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A Good Teacher is a Good Student


 

Ms. Ratna Deshpande has many years of teaching experience and she is currently the Principal of Jnana Sweekar School, Bengaluru.

 

 


1.What/who inspired you to take up teaching as a profession?
Teaching is a noble profession and my passion too. Therefore, I have taken this profession on my own interest. I have been inspired by my father, school teachers and the professors in my college to take up teaching as a profession.
 
2.How important is it, in today’s generation, to develop a positive temperament in children?
It is very important to develop positive temperament in children in today’s generation as the ‘single child’ and ‘nuclear family’ concept coming to existence where in there is no guidance from the elderly people. I feel that they are over nourished with all the possible comforts even before they ask for it. So there is no urge for achieving something great in life. In fact, it is leading more towards psychological and emotional problems. Due to technological development children have been exposed to a lot of negative aspects or antisocial aspects which occurs in the society. Hence it is very important to develop a positive temperament in children through moral education or importing suitable values while teaching different subjects in schools.
 
3.What do you think are the important factors for the professional growth of a teacher?
The important factors for the professional growth of a teacher are –
i.A very good teacher is a very good student. A good teacher has to be motivated and confident all the time to motivate the students. Therefore, the teacher has to update his/her knowledge to suit the present curriculum and to teach the students effectively.
ii.The teacher has to understand each and every child and see that he/she is not affecting the emotional, social or cultural aspects of the children.
iii.The teacher has to follow the modern methods of teaching with effective time management and teaching aids.
iv.The teacher has to be devoted/dedicated and committed towards his/her teaching profession with utmost involvement towards the growth of the child.
 
4.How have the learning methodologies changed in children today, from how it was 10 years ago?
10 years ago, children followed the traditional methods of teaching and learning process. Now-a-days, children are exposed to activity based methods, online educational programme, Technologically Aided Learning (TAL), Computer Aided Learning (CAL) and audio-visual aids, etc. Today, teacher is only a facilitator.
 
5.What are the most important life skills, apart from academics, that the children need to be taught in schools today?
Apart from academics, moral, social and ethical values, concern towards schoolmates, friends and the elderly are to be taught in schools. I feel it is also very essential to teach important life skills like swimming, dance, music, arts and craft, cooking, gardening, and vocational courses.
 
6.Do you believe that advent of technology in classrooms have increased the absorption of concepts in children? Kindly elaborate.
Yes, advent of technology in classrooms has increased the absorption of concepts in children in different fields of education.
For example, if a teacher wants to explain about waterfalls, rivers, oceans, mountains and forests, the teacher has to take a lot of pain in preparing the concepts related to the topics, write or draw, which takes a lot of time and energy. Instead, when the children are taken to the smart class and the concepts are explained with the help of visual aids, less time is taken to explain the concepts and the children understand the concepts in a better way in a short period of time. It becomes self-explanatory for the children. This method is suitable for all the subjects.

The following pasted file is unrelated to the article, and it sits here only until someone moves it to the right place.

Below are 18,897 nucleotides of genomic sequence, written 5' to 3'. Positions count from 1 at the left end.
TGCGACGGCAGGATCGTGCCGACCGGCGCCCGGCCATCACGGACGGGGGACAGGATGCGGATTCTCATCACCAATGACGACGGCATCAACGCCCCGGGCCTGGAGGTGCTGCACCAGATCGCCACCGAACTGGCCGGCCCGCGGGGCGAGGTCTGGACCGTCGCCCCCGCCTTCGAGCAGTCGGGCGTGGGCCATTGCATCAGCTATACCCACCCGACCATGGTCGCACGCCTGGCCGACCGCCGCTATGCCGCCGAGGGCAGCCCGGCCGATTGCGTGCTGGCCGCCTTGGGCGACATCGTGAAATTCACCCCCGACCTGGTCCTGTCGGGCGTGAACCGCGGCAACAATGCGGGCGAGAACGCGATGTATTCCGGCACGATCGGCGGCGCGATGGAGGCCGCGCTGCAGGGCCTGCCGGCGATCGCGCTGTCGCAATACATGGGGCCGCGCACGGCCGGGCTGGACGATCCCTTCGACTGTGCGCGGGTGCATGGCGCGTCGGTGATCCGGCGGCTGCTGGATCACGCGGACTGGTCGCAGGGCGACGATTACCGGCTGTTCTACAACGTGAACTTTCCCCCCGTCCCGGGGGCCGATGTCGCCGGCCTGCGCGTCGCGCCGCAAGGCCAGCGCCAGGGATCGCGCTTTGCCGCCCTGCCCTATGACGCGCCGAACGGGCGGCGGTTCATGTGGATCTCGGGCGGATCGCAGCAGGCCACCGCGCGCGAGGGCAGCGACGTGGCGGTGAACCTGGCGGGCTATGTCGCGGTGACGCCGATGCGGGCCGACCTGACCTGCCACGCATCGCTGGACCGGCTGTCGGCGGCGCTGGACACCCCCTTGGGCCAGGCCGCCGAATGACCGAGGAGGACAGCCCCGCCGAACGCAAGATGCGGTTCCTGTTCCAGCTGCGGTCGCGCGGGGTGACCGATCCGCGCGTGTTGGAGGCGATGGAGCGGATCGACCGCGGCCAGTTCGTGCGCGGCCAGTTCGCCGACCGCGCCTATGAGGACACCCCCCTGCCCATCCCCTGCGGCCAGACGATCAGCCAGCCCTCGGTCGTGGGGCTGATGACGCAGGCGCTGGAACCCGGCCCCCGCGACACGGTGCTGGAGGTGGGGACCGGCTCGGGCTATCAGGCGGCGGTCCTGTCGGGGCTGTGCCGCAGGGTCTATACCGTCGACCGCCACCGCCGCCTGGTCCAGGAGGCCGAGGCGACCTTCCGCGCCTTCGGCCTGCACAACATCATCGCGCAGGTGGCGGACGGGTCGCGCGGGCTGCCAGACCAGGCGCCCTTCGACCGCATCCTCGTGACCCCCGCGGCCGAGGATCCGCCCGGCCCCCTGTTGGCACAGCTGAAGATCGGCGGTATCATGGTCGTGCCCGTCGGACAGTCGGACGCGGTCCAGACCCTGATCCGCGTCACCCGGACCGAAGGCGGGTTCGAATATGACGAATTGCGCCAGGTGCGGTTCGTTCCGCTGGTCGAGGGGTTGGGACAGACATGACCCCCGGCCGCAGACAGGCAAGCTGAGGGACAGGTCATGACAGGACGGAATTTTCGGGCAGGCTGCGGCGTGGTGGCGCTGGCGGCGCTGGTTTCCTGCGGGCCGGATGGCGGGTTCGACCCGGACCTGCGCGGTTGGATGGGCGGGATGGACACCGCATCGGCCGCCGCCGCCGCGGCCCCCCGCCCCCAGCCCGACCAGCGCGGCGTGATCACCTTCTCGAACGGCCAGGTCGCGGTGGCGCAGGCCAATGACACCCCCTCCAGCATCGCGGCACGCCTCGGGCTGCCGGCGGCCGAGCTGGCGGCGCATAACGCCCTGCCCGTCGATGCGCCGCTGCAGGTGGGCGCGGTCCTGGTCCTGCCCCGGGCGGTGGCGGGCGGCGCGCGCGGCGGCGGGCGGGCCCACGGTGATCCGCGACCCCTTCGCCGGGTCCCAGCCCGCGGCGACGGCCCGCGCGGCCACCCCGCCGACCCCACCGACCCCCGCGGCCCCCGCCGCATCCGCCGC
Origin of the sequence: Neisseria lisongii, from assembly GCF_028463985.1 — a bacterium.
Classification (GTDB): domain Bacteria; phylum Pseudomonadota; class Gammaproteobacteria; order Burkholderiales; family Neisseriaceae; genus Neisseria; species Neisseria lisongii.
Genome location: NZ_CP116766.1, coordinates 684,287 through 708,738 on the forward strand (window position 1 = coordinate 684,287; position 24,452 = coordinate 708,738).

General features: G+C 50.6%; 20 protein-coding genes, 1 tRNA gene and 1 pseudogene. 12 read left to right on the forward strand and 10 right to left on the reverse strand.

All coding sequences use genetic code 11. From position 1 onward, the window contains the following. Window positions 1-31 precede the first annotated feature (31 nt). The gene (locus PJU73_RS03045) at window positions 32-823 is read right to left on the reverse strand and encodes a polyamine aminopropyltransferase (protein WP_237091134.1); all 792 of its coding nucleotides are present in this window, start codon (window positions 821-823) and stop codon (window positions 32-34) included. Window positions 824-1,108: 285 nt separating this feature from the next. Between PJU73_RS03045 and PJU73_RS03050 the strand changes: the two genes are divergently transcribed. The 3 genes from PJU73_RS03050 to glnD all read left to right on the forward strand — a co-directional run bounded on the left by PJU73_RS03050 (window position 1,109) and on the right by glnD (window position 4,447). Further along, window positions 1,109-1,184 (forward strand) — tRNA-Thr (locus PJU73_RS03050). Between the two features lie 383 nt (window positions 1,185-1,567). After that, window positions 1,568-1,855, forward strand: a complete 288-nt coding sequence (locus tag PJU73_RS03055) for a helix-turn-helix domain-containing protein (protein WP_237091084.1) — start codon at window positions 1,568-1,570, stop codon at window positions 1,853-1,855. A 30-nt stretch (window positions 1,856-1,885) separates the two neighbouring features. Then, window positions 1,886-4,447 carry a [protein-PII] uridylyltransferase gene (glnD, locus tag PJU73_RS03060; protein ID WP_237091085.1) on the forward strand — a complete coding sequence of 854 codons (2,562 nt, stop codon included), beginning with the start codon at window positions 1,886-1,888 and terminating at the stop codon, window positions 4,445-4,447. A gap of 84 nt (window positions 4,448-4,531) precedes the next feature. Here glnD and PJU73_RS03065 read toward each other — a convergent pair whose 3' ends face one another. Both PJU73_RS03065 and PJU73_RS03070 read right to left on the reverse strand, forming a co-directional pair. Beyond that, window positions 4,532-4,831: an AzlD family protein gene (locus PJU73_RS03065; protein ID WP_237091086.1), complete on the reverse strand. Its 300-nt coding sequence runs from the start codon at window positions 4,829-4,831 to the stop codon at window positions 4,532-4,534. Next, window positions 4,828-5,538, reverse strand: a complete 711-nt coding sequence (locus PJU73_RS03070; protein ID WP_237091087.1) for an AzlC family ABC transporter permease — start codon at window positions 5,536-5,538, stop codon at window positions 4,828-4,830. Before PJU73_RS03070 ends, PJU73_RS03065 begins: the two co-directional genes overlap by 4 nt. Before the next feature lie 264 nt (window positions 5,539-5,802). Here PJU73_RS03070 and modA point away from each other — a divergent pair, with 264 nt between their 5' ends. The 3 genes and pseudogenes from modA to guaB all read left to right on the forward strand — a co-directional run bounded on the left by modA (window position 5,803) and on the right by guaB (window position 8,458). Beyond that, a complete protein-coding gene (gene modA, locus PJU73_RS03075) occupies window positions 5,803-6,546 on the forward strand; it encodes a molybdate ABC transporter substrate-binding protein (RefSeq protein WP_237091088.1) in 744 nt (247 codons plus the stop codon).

In total, advancement of technology in classrooms have increased the concept of understanding better.
‘Out of the box thinking’ and ‘world beyond imagination’ is what the child can experience through advancement of technology. They bring the clear understanding to the student about the unimaginable things. For example, solar system, galaxy, life in sea and oceans, volcanoes, etc.
 
7.In this era where books, apart from textbooks, are hardly read, how do you think can non-academic reading habits be inculcated in children?
Children have to be motivated to use public/school libraries effectively. Students can also be guided to have their own class library. They have to be encouraged to read the daily newspapers, magazines, novels, etc. and test their general knowledge once in a week by conducting quiz programmes and by introducing some awards for the best reader/writer.
 
8.Are school-based health centres required in Indian schools? Why or why not?
School based health centres are required in Indin schools as students will get awareness about the importance of vaccinations, and also because most of the schools are located in rural ares. Parents are poor. They are not able to spend or look after or they don’t have sufficient medical knowledge in rural areas.

In cities, both the parents are employed. Most of the parents do not get time to interact the children. Parents have become career oriented. They are not having time to see that whether the child has taken breakfast, lunch or dinner on time or not. In most of the cases, the children are looked after by the servant maids or by the baby care or creche situated near their residence. Therefore, it is very essential to have school based health centres and nutrition centres/ mid-day meal programmes in schools. It has become necessary and a need of the hour to set up school based health and nutrition centres to fulfill the meaning of ‘sound mind in a sound body’ for the growth of healthy children. For the service provided by the health care cantre, reasonable fees may be collected from parents.